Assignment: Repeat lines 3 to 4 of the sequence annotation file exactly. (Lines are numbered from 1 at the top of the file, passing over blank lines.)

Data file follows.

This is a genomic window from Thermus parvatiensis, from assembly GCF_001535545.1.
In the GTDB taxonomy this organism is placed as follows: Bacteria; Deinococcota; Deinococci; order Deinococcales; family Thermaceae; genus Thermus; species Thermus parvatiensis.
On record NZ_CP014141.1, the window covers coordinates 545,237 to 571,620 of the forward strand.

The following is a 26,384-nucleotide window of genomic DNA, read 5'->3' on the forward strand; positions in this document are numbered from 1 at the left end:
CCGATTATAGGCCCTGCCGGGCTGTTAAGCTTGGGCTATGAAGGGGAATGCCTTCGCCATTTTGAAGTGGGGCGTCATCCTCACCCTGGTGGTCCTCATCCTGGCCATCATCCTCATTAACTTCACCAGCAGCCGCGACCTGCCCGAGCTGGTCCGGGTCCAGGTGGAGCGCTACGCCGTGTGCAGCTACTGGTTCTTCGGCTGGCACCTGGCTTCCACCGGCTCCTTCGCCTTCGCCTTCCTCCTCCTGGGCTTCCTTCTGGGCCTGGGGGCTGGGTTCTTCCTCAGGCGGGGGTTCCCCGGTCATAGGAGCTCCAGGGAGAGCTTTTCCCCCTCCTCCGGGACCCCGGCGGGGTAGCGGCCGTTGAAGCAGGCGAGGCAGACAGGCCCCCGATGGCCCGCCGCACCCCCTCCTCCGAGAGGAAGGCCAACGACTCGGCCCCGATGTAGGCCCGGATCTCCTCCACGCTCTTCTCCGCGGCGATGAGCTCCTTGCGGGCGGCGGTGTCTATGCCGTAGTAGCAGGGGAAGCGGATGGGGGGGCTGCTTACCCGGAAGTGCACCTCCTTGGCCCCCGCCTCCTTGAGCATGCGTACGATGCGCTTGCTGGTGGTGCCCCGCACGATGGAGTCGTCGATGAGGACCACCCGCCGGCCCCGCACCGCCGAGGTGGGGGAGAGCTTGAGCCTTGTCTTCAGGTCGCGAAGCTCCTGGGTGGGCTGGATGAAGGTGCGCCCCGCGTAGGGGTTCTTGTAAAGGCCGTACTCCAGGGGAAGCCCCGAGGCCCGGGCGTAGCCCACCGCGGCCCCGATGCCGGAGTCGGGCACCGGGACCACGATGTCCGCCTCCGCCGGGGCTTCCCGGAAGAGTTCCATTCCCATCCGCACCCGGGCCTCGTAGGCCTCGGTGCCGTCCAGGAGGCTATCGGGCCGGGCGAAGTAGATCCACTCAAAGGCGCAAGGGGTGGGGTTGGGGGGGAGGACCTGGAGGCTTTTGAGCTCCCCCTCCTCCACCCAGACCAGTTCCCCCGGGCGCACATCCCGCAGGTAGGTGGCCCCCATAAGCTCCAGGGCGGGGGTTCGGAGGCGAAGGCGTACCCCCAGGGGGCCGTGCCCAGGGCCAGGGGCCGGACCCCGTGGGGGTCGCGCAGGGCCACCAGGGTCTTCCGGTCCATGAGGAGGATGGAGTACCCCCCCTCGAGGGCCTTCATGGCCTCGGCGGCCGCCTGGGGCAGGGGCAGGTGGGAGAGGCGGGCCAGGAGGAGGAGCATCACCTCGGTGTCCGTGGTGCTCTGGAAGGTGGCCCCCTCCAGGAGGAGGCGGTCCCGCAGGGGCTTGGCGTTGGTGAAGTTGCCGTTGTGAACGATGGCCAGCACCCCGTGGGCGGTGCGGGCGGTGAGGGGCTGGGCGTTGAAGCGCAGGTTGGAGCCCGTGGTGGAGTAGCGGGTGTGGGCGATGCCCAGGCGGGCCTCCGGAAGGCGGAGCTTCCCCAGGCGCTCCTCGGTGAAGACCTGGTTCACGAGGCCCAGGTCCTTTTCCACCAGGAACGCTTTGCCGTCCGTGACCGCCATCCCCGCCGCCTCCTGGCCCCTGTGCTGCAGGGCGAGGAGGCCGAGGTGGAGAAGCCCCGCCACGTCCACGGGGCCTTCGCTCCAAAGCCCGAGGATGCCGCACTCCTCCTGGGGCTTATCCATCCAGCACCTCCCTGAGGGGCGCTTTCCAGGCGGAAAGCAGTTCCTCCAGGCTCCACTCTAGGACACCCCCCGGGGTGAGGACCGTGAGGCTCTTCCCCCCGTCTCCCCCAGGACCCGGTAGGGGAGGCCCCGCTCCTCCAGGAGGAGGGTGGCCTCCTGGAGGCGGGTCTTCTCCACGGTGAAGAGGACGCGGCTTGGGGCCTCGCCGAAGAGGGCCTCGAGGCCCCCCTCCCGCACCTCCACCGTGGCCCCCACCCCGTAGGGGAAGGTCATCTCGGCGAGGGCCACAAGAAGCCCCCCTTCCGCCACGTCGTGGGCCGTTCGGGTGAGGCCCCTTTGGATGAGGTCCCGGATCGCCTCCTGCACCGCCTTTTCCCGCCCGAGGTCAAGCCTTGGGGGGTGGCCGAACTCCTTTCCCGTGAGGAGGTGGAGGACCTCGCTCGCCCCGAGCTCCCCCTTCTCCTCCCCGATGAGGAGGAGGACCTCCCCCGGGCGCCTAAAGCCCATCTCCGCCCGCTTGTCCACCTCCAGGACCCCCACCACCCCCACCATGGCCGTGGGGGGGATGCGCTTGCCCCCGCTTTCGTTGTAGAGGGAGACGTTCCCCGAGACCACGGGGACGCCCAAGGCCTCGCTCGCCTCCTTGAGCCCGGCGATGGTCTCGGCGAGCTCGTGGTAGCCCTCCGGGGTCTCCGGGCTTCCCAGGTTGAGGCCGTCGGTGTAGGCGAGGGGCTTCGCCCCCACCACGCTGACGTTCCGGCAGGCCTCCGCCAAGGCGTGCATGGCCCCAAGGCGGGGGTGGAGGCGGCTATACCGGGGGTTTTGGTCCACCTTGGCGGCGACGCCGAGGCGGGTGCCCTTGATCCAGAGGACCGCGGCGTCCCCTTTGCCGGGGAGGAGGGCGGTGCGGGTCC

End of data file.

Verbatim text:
On record NZ_CP014141.1, the window covers coordinates 545,237 to 571,620 of the forward strand.

The following is a 26,384-nucleotide window of genomic DNA, read 5'->3' on the forward strand; positions in this document are numbered from 1 at the left end: